The bricks aren't holy enough for Sr. Eloy? They look quite hole-y enough to me.

    1. Lester Haines (Written by Reg staff) Gold badge

      Re: Re: The ubiquitous bricks

      Ahem. In fact, they're pretty well the only bricks you can get round here, so I suggested to Sr. Eloy he's more than welcome to provide alternatives to suit his discerning brickish tastes.

      1. Ed 13

        Re: The ubiquitous bricks

        If they don't have "London Brick Co." stamped in them, then their not proper bricks!

        1. Lester Haines (Written by Reg staff) Gold badge

          Re: Re: The ubiquitous bricks

          I agree. The bricks here are bloody awful. Someone please send me a couple of pallets of proper bricks.

    2. BristolBachelor Gold badge

      Re: The ubiquitous bricks

      Actually, these look like the solidest bricks I've seen in Spain. This weekend I tried to put a (ahem) big TV on a wall for someone.

      The wall is made of bricks that have a skin of about 8mm, a 40mm gap and then another skin of 8mm. The skin is terracota (so more fragile than glass), and the individual bricks are about 500mm long and about 200mm high. (yes they are stuck together at the edges see example here The right-hand side is an outside wall; the left-hand side is an internal wall. The yellow bit could be insulation, butis normally air; in fact for external walls, there may only be a single skin of bricks. or here )

      The TV has a mass of 35Kg, plus add anouther 8Kg for the bracket and it was a case of guess what happens. Is it that the fixings just pull out of the bricks, or that the brick gets pulled out of the wall, still attached to the TV?

      Next weekend I'll find out.

  8. Oregon Yankee

    Rocket altimeter?

    Maybe an altimeter made for rocketry purposes would fit the bill?

    Like the ALTS25-60K, Price: $134.00

    I Googled 'altimeter 100,000 feet'

    1. wikrok

      Re: Rocket altimeter?

      I'd recommend this:

      The baro is good to 100k feet, has high-current outputs designed specifically for lighting rocket motors, and is very configurable. It's also designed and sold by a guy who worked on the power systems for the Mars Rovers, so he knows what he's doing...

  9. John Browne 1

    I bet this is a bug...

    I doubt that you busted the sensor, it's quite robust and well protected. The batteries should be well enough sealed for short-term use.

    Nope, my suspicions were aroused by the maximum altitude figure of 32707ft, which, as any fule kno, is close to the upper limit of 32767 for a signed 16 bit integer. Any more than that and the top bit will be set, which will make the value negative. What happens after that is up to the software.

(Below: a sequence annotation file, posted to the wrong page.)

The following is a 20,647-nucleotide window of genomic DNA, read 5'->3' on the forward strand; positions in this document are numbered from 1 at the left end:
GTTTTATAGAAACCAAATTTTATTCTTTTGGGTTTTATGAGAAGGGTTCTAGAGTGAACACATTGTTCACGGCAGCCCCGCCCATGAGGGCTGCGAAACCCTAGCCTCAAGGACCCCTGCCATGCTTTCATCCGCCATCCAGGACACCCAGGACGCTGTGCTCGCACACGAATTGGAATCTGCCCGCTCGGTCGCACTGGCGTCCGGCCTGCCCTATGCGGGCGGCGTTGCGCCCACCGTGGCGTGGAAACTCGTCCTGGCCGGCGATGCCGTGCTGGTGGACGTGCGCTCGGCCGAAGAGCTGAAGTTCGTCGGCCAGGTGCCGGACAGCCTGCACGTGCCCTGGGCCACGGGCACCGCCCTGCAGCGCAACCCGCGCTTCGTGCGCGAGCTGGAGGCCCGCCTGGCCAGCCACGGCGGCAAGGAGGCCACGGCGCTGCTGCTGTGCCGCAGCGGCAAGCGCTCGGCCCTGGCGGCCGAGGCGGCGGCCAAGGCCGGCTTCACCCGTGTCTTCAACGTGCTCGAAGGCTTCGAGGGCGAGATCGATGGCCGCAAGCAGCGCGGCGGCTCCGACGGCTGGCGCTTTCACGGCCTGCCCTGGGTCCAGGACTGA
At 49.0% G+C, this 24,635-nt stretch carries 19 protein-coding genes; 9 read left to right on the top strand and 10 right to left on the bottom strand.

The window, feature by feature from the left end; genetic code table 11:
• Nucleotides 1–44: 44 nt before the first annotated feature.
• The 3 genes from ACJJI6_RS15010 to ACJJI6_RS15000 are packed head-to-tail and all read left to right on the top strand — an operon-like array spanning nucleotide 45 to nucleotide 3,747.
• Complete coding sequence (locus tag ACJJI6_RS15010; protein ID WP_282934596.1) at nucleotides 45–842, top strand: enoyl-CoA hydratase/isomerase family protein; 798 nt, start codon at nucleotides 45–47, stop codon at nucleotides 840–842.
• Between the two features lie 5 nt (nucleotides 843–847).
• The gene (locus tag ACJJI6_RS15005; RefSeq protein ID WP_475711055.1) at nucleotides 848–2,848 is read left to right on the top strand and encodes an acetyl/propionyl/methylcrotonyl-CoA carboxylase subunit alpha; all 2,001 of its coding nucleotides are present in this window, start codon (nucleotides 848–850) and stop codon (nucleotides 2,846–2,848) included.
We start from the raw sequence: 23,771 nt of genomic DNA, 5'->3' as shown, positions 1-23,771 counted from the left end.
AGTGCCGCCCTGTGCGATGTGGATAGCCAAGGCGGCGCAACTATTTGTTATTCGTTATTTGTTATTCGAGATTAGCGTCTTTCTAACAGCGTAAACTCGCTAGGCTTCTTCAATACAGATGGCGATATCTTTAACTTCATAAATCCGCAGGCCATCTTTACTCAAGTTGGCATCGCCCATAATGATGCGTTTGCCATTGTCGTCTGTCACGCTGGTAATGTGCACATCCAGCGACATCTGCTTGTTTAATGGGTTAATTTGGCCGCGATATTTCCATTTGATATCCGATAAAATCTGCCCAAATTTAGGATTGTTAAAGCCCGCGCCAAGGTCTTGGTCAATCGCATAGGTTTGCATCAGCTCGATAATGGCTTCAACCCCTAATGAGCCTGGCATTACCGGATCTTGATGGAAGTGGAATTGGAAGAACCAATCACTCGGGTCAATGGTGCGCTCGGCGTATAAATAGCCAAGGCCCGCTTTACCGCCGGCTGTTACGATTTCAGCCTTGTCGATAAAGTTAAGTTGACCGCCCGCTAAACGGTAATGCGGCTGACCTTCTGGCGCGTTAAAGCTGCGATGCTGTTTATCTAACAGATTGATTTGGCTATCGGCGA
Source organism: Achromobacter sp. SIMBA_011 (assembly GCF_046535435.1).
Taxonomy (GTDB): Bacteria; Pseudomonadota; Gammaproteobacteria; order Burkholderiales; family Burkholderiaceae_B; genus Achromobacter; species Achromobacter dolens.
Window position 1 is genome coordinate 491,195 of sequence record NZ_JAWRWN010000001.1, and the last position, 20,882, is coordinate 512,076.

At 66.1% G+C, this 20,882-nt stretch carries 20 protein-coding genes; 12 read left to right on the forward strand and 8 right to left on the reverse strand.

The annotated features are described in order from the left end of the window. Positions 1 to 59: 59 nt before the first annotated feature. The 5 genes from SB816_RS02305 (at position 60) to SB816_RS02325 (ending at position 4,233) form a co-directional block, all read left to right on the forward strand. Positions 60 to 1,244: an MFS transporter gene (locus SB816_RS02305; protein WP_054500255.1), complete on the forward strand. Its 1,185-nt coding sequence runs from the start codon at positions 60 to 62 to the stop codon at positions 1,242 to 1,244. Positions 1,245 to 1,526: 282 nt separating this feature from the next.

This time RTFM could be misleading; the MS5534 datasheet says 'All calculations can be performed with signed 16-Bit variables.' Maybe so if you deal only in metres.

    You're not the first to be had by this one, I found in 1986 that FS II on the Amiga would fly into the ground if you set the autopilot for more than 32767 feet, and the first Ariane 5 launch was downed by almost exactly the same bug.

    You might need to reset the thing to get back the calibration data, but it's probably not broken, unlike the Ariane. Have fun!

    1. This post has been deleted by its author

    2. Anonymous Coward
      Anonymous Coward

      Re: I bet this is a bug...

      That was my thinking too when I saw the figure 32707, they've hit the top of a variable in the code minus or plus whatever calibration factor is applied because the sensor should be good to, I think, ~75KM at least.

    3. Neil Barnes Silver badge

      Re: I bet this is a bug...

      Mr Barnes returns to the code from six years ago and has a look...

      Altitude is a 32 bit variable, so that should be ok.

      Arse... >> show_altitude((int)altitude,1);

      ints are 16 bit on this compiler/processor... good spot, John. In my defence, it was intended to stop within *breathable* atmosphere!

      Lester, if you want to send it back I'll have another think about. Still don't know why it stopped working, though.

      1. VeganVegan
        IT Angle

        Re: I bet this is a bug...

        For the processor/compiler used, do you know what happens when the value gets above the 16-bit limit?


        Perhaps the drift down to 20,000 actually indicates 32k +20k = 52k feet, and the later 30k is the loss of vacuum back down to 30k.


        1. Neil Barnes Silver badge

          Re: I bet this is a bug...


          The (int) cast will just slice off the high bits, so there would be a sign change to negative at 32768 (-32768) feet. The display routine converts negative back to positive and holds the sign separately, so an increase in altitude over 32767 would show as a descent back to zero; thereafter it would climb again.

          So I think your analysis is correct. Easily fixed either by persuading the display to use more digits and a long int input, or by (cough) using meters instead!

          If the display's still alive, of course.

    4. Steven Roper
      Thumb Up

      16-bit integers in FS II on the Amiga

      That reminds me of a similar exploit in Elite: Frontier on the Amiga. That game used unsigned 16-bit integers to compute interstellar distances with each increment representing 1/100th of a light year. This meant that if you set your hyperdrive to jump to a system exactly 655.36 (or a multiple thereof) light years away, the jump would take zero time and apply zero "wear" on your hyperdrive, allowing you to use it for much longer without having to pay for "maintenance".